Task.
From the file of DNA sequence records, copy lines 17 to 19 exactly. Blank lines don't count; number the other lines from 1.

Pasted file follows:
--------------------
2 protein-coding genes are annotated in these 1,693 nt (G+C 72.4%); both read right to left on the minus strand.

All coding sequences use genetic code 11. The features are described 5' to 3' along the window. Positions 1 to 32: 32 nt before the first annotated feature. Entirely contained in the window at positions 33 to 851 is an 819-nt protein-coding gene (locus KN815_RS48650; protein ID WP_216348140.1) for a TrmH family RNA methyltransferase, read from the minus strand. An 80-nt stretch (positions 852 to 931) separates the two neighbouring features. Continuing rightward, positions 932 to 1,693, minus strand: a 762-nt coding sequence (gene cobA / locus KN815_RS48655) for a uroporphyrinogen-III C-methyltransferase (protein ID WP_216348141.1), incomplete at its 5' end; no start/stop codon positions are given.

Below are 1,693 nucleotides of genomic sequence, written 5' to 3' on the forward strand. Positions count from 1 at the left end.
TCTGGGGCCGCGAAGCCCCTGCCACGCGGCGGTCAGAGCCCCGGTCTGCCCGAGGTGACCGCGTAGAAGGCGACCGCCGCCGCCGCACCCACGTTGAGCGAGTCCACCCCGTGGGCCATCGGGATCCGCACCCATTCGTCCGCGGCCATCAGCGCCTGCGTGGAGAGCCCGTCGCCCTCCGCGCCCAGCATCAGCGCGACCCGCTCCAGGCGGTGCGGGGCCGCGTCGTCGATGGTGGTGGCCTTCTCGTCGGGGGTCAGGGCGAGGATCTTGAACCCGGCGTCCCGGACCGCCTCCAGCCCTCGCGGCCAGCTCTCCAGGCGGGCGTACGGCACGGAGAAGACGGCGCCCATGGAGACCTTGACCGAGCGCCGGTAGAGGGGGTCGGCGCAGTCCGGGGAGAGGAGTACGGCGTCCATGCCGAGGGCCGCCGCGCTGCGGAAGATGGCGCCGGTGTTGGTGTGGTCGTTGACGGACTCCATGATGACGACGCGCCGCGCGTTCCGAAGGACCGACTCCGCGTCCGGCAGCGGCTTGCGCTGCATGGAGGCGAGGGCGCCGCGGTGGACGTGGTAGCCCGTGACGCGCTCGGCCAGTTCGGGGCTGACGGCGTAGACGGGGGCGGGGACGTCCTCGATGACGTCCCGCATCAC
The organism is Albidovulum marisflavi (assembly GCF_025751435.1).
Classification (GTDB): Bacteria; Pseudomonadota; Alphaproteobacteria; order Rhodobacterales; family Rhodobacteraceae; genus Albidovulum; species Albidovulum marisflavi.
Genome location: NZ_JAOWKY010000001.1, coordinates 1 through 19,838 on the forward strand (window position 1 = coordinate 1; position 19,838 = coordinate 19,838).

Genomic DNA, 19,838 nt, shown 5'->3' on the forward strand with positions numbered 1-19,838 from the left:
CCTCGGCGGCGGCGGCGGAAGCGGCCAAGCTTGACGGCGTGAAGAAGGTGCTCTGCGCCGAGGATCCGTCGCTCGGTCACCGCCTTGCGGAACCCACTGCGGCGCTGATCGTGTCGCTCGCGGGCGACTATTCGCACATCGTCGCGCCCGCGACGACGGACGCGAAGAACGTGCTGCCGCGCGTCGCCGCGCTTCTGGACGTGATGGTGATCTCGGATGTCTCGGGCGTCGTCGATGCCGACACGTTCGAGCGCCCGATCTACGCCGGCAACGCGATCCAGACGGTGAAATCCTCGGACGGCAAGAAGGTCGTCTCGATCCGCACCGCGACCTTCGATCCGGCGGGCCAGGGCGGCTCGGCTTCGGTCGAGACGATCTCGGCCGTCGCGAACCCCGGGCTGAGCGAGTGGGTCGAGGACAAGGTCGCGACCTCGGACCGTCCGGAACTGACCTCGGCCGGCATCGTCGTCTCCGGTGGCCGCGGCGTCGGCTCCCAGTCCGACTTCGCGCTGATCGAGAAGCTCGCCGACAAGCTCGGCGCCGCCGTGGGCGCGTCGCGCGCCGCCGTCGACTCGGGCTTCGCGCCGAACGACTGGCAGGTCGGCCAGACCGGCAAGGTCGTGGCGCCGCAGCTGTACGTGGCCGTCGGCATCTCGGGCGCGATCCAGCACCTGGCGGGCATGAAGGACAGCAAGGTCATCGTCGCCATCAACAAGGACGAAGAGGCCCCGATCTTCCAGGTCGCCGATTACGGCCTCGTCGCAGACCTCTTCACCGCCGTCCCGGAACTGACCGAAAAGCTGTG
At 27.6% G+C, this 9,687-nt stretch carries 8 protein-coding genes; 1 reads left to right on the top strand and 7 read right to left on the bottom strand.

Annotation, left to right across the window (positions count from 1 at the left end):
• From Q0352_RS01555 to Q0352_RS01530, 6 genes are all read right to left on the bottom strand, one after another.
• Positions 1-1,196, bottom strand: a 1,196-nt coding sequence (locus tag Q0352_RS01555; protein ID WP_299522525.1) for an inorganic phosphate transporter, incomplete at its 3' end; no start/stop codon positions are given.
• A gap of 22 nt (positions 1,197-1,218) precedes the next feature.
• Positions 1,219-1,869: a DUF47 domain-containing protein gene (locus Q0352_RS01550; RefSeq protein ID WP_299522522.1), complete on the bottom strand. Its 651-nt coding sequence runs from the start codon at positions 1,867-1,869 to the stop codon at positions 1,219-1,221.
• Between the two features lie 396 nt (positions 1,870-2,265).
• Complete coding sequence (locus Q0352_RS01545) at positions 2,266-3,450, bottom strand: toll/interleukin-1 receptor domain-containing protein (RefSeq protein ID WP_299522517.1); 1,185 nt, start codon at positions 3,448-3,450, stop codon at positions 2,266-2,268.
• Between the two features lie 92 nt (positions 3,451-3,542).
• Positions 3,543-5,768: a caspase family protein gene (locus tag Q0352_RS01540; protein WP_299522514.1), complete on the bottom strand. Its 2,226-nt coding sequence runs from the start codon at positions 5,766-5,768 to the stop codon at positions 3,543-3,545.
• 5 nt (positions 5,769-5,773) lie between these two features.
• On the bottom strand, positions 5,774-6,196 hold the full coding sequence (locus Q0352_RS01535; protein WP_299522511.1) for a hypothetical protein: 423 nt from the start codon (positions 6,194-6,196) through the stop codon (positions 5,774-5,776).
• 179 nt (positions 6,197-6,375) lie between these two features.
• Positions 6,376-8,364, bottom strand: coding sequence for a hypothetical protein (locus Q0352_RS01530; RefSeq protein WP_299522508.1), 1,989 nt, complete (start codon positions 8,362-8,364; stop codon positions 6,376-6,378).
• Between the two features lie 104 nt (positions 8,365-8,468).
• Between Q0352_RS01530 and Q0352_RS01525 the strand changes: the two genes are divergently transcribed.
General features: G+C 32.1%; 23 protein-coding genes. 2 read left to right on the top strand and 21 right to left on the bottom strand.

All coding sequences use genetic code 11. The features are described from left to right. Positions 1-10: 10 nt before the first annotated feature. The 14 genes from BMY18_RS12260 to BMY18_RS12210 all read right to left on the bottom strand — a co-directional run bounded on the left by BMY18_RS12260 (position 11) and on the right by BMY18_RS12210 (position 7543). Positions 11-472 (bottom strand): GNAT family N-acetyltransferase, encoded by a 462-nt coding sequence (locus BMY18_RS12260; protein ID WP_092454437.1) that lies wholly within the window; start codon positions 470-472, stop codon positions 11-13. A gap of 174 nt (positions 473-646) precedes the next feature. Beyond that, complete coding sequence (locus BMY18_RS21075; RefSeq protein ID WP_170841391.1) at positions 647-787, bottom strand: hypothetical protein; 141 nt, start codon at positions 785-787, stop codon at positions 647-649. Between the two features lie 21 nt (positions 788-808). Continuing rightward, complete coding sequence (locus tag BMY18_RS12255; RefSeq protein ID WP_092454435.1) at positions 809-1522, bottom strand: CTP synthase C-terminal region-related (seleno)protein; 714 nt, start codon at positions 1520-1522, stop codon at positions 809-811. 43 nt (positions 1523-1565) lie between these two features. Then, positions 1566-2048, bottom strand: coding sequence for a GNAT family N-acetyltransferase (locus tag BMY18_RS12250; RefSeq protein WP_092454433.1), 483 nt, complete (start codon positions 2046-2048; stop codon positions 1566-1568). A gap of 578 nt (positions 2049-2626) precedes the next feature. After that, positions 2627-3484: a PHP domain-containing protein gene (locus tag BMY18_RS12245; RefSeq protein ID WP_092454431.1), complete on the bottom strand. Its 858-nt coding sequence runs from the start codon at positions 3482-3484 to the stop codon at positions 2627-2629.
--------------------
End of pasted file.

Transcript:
• Complete coding sequence (locus Q0352_RS01545) at positions 2,266-3,450, bottom strand: toll/interleukin-1 receptor domain-containing protein (RefSeq protein ID WP_299522517.1); 1,185 nt, start codon at positions 3,448-3,450, stop codon at positions 2,266-2,268.
• Between the two features lie 92 nt (positions 3,451-3,542).
• Positions 3,543-5,768: a caspase family protein gene (locus tag Q0352_RS01540; protein WP_299522514.1), complete on the bottom strand. Its 2,226-nt coding sequence runs from the start codon at positions 5,766-5,768 to the stop codon at positions 3,543-3,545.